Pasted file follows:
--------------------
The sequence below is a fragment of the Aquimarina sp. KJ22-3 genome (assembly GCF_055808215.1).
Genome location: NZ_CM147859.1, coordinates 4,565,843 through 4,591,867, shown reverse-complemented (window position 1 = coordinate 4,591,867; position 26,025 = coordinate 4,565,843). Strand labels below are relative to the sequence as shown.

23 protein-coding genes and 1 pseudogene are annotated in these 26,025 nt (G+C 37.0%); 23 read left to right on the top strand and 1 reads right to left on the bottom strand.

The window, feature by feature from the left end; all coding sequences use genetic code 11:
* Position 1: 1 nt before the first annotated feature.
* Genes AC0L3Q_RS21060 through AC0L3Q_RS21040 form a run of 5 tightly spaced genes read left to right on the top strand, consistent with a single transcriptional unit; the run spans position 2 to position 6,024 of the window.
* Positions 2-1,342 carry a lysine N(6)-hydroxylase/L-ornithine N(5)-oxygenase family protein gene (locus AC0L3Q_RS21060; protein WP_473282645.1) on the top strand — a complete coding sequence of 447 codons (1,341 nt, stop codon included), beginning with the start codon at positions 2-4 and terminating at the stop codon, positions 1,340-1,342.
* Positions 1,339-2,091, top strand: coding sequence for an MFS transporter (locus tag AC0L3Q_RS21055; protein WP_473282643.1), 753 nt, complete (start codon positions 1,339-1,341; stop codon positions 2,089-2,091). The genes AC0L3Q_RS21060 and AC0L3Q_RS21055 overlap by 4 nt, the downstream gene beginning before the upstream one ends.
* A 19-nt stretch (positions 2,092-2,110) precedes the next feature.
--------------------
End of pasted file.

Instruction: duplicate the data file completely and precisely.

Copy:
The sequence below is a fragment of the Aquimarina sp. KJ22-3 genome (assembly GCF_055808215.1).
Genome location: NZ_CM147859.1, coordinates 4,565,843 through 4,591,867, shown reverse-complemented (window position 1 = coordinate 4,591,867; position 26,025 = coordinate 4,565,843). Strand labels below are relative to the sequence as shown.

23 protein-coding genes and 1 pseudogene are annotated in these 26,025 nt (G+C 37.0%); 23 read left to right on the top strand and 1 reads right to left on the bottom strand.

The window, feature by feature from the left end; all coding sequences use genetic code 11:
* Position 1: 1 nt before the first annotated feature.
* Genes AC0L3Q_RS21060 through AC0L3Q_RS21040 form a run of 5 tightly spaced genes read left to right on the top strand, consistent with a single transcriptional unit; the run spans position 2 to position 6,024 of the window.
* Positions 2-1,342 carry a lysine N(6)-hydroxylase/L-ornithine N(5)-oxygenase family protein gene (locus AC0L3Q_RS21060; protein WP_473282645.1) on the top strand — a complete coding sequence of 447 codons (1,341 nt, stop codon included), beginning with the start codon at positions 2-4 and terminating at the stop codon, positions 1,340-1,342.
* Positions 1,339-2,091, top strand: coding sequence for an MFS transporter (locus tag AC0L3Q_RS21055; protein WP_473282643.1), 753 nt, complete (start codon positions 1,339-1,341; stop codon positions 2,089-2,091). The genes AC0L3Q_RS21060 and AC0L3Q_RS21055 overlap by 4 nt, the downstream gene beginning before the upstream one ends.
* A 19-nt stretch (positions 2,092-2,110) precedes the next feature.